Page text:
The book is fascinating on several levels: documenting corporate malfeasance, providing a look at the history of chemical production, peeking into the pain suffered by the innocent victims of the illegal dumping, glimpsing the political shenanigans that led to the locating of the plant in the first place, and finally inspiring readers who want to believe that it IS possible to “fight the man” and make corporations at least a tiny bit accountable for the actions.

I am grateful for the opportunity to review this book in return for an unbiased review. Totally five stars!

The Blue Hour by Douglas Kennedy


The Blue Hour by Douglas Kennedy grabbed me and didn’t let me go until it was finished! In retrospect, I probably need to re-read it, because I was so wrapped up in finding out WTF was going to HAPPEN that I admit I raced through parts that should probably have been read at a more thoughtful pace…

Published elsewhere under the title Heat of Betrayal, the novel is set in Morocco, and revolves around Robin, a professional young woman (an accountant by day) and her artist husband Paul, who is a bit of a flake – but hey, he is an artist, right? So she has typically cut him quite a bit of slack as he is the less responsible (by far) in terms of finances and organization…not necessarily a bad thing, but the story quickly unrolls as a thrilling mystery where Robin needs to search for truth. The question becomes, do we ever really want the WHOLE truth?

Robin’s nature is revealed early, as she notes while trying to bribe a maid in their Moroccan hotel “what we are being is very American, I thought. Thinking that money can buy our way out of anything. “ And “I was having that kneejerk Western reaction to things North African; a belief that, with few exceptions, no one here was to be trusted.”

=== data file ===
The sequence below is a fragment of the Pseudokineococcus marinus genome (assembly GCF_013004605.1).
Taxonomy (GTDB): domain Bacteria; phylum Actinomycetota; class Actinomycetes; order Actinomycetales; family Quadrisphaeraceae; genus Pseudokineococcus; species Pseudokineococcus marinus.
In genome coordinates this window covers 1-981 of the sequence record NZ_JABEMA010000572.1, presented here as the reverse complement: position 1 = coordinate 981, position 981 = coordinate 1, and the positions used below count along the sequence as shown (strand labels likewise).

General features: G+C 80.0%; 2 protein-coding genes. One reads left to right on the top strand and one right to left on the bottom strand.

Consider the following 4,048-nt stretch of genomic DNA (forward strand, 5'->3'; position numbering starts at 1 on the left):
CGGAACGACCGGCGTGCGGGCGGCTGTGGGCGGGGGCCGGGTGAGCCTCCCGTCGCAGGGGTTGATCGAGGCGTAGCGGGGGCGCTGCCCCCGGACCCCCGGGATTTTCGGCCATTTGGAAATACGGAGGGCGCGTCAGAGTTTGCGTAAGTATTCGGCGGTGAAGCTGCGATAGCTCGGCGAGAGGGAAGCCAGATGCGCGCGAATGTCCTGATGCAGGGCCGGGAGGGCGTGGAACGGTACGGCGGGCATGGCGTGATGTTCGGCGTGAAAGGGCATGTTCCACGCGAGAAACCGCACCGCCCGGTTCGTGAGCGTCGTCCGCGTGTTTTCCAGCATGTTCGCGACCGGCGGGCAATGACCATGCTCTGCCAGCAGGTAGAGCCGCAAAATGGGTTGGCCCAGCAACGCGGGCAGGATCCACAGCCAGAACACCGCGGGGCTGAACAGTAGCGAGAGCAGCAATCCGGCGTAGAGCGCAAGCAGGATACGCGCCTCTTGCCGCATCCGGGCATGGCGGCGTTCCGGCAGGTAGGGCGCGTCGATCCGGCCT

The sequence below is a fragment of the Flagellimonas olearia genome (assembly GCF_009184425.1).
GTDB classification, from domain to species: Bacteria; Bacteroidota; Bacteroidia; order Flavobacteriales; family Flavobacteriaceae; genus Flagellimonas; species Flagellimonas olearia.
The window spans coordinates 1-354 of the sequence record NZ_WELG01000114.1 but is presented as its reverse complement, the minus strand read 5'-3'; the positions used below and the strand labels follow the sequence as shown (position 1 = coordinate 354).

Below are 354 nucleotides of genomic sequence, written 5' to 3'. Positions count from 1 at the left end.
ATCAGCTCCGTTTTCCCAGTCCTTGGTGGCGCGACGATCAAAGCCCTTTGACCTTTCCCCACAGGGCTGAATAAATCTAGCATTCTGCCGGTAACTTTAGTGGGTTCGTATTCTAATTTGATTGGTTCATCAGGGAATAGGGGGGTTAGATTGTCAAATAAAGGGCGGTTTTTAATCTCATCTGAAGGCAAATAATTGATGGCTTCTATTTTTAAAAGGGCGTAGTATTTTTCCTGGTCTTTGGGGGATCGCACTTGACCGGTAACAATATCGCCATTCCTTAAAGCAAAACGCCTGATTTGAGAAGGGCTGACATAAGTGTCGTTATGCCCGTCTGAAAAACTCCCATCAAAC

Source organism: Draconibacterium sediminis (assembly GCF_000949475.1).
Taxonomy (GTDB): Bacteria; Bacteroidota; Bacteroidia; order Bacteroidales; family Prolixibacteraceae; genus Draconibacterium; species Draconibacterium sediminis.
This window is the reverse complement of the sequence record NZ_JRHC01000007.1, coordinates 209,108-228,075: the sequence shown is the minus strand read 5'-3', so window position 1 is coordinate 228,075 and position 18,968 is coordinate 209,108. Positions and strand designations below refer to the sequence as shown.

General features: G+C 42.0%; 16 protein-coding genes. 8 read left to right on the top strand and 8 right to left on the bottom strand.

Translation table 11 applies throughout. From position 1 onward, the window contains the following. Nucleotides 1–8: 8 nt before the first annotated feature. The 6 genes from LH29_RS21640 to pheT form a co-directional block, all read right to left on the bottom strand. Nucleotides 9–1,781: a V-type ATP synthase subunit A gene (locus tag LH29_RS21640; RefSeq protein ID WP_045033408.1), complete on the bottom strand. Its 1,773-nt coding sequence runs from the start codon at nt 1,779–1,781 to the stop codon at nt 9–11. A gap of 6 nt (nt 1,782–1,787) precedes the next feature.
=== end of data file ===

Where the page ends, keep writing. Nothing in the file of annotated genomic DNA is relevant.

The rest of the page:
Without revealing too much, the basic plot is that this couple has gone to Morocco for a month…while there, she learns of a huge betrayal on his part, and furiously plans to leave, writing a note to him that basically says he should die. Then she goes for a walk and, when she returns, the room is bloody and he has disappeared, and guess who is the prime suspect? As Robin struggles to find out the truth about Paul, his disappearance, and his other family (WHAT?!?!), Kennedy does a great job spelling out her mental state” “That’s the problem with the worst sort of trauma. You can will it elsewhere. You can tell yourself you will somehow “manage” it. But you also begin to realize very quickly that you will be living with it for the rest of your life. Even if, somewhere down the line, you might come to terms with it, reach some sort of accommodation with its abhorrence, it will be with you forever. Your world has been inexorably changed.”

The whole elusive nature of truth is a main theme, as one of the characters tells Robin “I saw what I saw. But what any one of us sees…is that ever the truth? Or is it just what we want to see?”

The setting is critical to the story, and the author conveys the heat, the blinding sun, and the crowds in a way that made me FEEL like I was in North Africa (and desperately wanted to get the hell out). The characters were vivid, and none seemed like caricatures, as is often the case for mystery/thrillers set in remote locales.

Overall, I just loved this book. I am on the hunt for other books by Douglas Kennedy, and am very grateful to have had the opportunity to write a review of The Blue Hour in return for an advance copy (although I really think the other title (Heat of Betrayal) is better…just MHO).